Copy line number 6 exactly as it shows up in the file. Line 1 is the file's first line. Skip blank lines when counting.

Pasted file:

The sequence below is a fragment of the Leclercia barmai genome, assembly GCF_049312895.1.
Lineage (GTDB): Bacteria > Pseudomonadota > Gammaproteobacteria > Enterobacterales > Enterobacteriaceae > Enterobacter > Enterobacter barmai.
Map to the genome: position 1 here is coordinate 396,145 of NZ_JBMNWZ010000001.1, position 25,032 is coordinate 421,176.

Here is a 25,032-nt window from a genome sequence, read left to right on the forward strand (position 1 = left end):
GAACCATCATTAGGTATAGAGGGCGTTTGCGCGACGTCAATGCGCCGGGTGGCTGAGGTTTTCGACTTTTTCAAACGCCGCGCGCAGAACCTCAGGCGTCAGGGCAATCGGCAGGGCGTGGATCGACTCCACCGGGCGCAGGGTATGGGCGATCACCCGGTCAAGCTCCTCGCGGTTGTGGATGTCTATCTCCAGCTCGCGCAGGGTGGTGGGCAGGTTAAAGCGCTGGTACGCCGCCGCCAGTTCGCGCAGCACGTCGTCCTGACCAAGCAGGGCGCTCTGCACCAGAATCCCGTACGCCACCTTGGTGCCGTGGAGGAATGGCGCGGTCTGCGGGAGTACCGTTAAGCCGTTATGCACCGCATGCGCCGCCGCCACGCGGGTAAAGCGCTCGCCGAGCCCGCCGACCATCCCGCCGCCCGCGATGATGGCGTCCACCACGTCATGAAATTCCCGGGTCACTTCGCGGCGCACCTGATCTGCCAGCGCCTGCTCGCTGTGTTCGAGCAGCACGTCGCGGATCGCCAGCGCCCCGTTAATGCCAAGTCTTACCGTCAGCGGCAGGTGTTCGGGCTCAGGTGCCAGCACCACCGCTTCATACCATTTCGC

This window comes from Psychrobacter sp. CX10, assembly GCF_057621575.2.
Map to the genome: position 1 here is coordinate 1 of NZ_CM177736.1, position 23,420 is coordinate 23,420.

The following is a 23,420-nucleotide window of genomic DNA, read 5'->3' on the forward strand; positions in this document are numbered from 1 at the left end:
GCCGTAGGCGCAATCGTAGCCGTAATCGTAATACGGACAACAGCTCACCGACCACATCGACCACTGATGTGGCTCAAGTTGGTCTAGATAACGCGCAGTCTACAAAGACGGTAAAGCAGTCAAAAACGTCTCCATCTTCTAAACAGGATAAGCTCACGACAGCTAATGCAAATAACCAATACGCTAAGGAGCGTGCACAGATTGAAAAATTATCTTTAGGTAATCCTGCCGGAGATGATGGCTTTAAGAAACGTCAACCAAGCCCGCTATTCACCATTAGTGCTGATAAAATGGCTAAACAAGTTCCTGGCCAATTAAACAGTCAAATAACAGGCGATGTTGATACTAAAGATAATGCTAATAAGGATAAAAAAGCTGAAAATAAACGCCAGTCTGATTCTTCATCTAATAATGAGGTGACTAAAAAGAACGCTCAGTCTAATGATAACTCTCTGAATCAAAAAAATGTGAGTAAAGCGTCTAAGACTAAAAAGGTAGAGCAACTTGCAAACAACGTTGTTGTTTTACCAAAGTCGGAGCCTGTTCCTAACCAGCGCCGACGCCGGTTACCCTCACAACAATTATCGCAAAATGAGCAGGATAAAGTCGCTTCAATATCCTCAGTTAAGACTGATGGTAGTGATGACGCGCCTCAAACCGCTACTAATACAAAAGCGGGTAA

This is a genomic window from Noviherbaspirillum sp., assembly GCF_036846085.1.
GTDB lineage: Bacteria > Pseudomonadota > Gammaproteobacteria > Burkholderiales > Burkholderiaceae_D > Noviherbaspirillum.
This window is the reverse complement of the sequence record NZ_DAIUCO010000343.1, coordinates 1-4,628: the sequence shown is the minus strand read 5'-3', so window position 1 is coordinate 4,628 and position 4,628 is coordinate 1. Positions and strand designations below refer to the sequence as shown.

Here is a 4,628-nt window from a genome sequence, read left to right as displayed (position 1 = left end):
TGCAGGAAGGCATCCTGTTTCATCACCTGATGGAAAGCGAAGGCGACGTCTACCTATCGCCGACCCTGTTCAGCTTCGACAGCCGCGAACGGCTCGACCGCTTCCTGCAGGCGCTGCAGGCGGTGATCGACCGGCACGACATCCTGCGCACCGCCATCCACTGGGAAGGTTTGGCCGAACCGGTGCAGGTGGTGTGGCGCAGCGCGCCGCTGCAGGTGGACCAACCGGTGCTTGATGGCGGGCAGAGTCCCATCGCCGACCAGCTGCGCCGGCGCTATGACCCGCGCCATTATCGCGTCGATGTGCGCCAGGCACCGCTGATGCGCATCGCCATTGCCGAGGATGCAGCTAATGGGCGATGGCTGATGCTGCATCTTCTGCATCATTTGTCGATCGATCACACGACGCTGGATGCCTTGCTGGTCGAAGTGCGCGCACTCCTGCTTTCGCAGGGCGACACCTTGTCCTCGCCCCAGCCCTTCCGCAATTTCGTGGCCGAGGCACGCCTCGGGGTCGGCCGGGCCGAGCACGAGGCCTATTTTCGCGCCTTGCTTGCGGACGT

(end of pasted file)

This window comes from Psychrobacter sp. CX10, assembly GCF_057621575.2.